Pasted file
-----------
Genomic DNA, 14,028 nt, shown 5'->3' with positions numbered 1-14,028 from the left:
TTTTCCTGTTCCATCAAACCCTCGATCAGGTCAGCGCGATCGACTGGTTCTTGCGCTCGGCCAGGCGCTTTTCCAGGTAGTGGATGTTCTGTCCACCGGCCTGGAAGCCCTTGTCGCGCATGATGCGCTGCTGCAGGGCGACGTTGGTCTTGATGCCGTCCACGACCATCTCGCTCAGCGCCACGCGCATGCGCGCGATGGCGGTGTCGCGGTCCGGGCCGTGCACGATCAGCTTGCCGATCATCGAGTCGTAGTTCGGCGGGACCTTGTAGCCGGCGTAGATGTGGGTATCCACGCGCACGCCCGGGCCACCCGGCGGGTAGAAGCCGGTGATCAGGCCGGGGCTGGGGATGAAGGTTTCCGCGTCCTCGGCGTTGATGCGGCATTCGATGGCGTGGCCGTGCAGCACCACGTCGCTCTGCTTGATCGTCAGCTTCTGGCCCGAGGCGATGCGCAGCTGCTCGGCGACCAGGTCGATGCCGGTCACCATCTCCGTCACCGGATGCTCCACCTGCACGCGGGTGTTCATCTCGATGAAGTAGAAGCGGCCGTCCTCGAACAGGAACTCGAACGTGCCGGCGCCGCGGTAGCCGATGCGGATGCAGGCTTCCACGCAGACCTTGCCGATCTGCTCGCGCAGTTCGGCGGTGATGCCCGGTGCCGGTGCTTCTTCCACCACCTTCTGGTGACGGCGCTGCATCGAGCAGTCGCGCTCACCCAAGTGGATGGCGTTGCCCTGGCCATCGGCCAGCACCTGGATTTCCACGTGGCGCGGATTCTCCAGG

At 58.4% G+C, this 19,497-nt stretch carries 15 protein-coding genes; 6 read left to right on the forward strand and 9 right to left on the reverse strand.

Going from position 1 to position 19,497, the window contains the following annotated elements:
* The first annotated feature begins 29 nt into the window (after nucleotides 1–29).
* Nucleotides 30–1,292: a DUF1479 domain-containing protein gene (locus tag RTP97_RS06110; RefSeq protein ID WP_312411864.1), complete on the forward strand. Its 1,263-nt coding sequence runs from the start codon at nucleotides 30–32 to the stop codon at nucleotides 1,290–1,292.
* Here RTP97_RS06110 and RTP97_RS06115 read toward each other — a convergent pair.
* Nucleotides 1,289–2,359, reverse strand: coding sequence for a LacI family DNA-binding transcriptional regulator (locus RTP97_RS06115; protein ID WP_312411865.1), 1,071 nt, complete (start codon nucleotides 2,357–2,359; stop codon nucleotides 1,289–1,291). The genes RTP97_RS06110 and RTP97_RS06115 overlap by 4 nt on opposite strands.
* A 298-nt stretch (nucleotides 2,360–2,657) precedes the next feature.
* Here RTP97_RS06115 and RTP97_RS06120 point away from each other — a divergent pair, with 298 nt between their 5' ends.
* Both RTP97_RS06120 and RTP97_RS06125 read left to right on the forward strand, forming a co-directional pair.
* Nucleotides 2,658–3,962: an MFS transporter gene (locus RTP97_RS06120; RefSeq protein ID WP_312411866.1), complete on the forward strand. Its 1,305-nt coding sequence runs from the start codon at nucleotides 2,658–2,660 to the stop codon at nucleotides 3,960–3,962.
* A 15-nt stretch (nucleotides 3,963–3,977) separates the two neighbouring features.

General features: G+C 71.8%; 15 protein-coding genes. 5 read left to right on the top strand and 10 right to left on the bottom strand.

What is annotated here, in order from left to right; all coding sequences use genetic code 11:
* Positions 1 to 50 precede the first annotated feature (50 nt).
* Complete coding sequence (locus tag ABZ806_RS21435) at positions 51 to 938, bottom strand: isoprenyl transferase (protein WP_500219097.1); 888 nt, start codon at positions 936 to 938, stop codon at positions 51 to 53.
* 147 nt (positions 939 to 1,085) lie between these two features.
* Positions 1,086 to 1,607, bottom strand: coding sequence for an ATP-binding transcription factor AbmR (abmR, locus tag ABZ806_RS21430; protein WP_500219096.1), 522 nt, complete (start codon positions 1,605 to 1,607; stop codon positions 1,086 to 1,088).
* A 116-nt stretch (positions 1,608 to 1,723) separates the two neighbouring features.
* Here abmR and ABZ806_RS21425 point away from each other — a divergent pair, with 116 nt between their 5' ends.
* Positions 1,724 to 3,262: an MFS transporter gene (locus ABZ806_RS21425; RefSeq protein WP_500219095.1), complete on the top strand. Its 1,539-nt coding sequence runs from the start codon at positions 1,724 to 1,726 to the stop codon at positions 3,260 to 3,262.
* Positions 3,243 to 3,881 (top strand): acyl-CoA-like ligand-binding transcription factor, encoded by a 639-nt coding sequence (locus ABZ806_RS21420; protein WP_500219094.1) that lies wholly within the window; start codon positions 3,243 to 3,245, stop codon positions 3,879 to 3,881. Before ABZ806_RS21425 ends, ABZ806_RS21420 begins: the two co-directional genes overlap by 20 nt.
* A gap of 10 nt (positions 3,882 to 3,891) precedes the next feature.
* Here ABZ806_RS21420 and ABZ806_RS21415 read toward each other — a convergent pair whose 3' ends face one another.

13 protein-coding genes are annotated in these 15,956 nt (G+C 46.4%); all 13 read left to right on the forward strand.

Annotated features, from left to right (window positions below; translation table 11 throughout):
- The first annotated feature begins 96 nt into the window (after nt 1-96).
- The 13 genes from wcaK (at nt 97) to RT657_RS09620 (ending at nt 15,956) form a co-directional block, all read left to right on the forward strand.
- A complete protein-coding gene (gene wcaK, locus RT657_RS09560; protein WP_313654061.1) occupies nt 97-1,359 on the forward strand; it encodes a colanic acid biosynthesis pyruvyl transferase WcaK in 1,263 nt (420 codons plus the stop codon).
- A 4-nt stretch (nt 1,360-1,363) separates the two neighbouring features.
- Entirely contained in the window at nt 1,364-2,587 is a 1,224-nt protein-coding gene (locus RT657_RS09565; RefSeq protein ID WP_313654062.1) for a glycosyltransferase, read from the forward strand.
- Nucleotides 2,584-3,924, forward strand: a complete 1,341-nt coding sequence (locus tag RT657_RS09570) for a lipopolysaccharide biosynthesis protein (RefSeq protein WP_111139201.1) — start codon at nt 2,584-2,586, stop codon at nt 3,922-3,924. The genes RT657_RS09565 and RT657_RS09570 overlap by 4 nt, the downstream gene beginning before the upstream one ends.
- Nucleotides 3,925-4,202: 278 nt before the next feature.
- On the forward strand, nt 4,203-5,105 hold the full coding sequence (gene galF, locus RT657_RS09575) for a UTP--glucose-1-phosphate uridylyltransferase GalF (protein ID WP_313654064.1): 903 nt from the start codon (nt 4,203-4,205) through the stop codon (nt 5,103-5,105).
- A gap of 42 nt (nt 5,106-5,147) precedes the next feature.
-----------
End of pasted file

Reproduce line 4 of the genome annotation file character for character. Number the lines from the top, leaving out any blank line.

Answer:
Going from position 1 to position 19,497, the window contains the following annotated elements: